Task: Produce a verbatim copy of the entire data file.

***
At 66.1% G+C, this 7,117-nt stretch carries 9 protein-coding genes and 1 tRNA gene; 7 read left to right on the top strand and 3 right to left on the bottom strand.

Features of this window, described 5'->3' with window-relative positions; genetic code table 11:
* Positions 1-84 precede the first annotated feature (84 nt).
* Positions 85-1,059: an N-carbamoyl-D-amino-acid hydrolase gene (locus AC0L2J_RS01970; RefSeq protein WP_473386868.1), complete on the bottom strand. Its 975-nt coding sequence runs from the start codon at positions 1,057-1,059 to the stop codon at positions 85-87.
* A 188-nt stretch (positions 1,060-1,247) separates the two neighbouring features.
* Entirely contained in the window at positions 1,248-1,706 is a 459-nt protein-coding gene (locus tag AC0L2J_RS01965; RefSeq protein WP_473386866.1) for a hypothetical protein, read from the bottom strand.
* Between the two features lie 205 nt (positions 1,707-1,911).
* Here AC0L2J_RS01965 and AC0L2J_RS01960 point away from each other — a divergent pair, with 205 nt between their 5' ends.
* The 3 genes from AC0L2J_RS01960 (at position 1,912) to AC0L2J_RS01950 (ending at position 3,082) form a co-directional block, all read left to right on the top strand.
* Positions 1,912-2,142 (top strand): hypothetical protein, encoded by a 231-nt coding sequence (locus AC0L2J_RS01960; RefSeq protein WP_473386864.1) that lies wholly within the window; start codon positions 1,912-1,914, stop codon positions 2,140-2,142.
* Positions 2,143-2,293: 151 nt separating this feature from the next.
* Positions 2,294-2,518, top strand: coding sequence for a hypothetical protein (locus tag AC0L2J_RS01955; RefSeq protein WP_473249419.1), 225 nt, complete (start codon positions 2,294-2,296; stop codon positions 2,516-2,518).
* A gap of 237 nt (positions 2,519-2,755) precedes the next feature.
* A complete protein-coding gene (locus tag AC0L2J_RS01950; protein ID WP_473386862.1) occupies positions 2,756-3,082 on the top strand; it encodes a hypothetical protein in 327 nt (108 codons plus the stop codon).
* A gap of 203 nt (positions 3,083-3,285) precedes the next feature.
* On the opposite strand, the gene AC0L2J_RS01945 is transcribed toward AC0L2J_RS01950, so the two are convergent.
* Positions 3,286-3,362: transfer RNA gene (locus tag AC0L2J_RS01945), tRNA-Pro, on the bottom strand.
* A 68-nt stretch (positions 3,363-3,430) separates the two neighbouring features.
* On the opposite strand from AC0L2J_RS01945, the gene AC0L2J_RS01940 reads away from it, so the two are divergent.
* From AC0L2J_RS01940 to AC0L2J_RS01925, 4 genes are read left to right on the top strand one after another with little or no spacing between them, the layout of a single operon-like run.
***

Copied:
At 66.1% G+C, this 7,117-nt stretch carries 9 protein-coding genes and 1 tRNA gene; 7 read left to right on the top strand and 3 right to left on the bottom strand.

Features of this window, described 5'->3' with window-relative positions; genetic code table 11:
* Positions 1-84 precede the first annotated feature (84 nt).
* Positions 85-1,059: an N-carbamoyl-D-amino-acid hydrolase gene (locus AC0L2J_RS01970; RefSeq protein WP_473386868.1), complete on the bottom strand. Its 975-nt coding sequence runs from the start codon at positions 1,057-1,059 to the stop codon at positions 85-87.
* A 188-nt stretch (positions 1,060-1,247) separates the two neighbouring features.
* Entirely contained in the window at positions 1,248-1,706 is a 459-nt protein-coding gene (locus tag AC0L2J_RS01965; RefSeq protein WP_473386866.1) for a hypothetical protein, read from the bottom strand.
* Between the two features lie 205 nt (positions 1,707-1,911).
* Here AC0L2J_RS01965 and AC0L2J_RS01960 point away from each other — a divergent pair, with 205 nt between their 5' ends.
* The 3 genes from AC0L2J_RS01960 (at position 1,912) to AC0L2J_RS01950 (ending at position 3,082) form a co-directional block, all read left to right on the top strand.
* Positions 1,912-2,142 (top strand): hypothetical protein, encoded by a 231-nt coding sequence (locus AC0L2J_RS01960; RefSeq protein WP_473386864.1) that lies wholly within the window; start codon positions 1,912-1,914, stop codon positions 2,140-2,142.
* Positions 2,143-2,293: 151 nt separating this feature from the next.
* Positions 2,294-2,518, top strand: coding sequence for a hypothetical protein (locus tag AC0L2J_RS01955; RefSeq protein WP_473249419.1), 225 nt, complete (start codon positions 2,294-2,296; stop codon positions 2,516-2,518).
* A gap of 237 nt (positions 2,519-2,755) precedes the next feature.
* A complete protein-coding gene (locus tag AC0L2J_RS01950; protein ID WP_473386862.1) occupies positions 2,756-3,082 on the top strand; it encodes a hypothetical protein in 327 nt (108 codons plus the stop codon).
* A gap of 203 nt (positions 3,083-3,285) precedes the next feature.
* On the opposite strand, the gene AC0L2J_RS01945 is transcribed toward AC0L2J_RS01950, so the two are convergent.
* Positions 3,286-3,362: transfer RNA gene (locus tag AC0L2J_RS01945), tRNA-Pro, on the bottom strand.
* A 68-nt stretch (positions 3,363-3,430) separates the two neighbouring features.
* On the opposite strand from AC0L2J_RS01945, the gene AC0L2J_RS01940 reads away from it, so the two are divergent.
* From AC0L2J_RS01940 to AC0L2J_RS01925, 4 genes are read left to right on the top strand one after another with little or no spacing between them, the layout of a single operon-like run.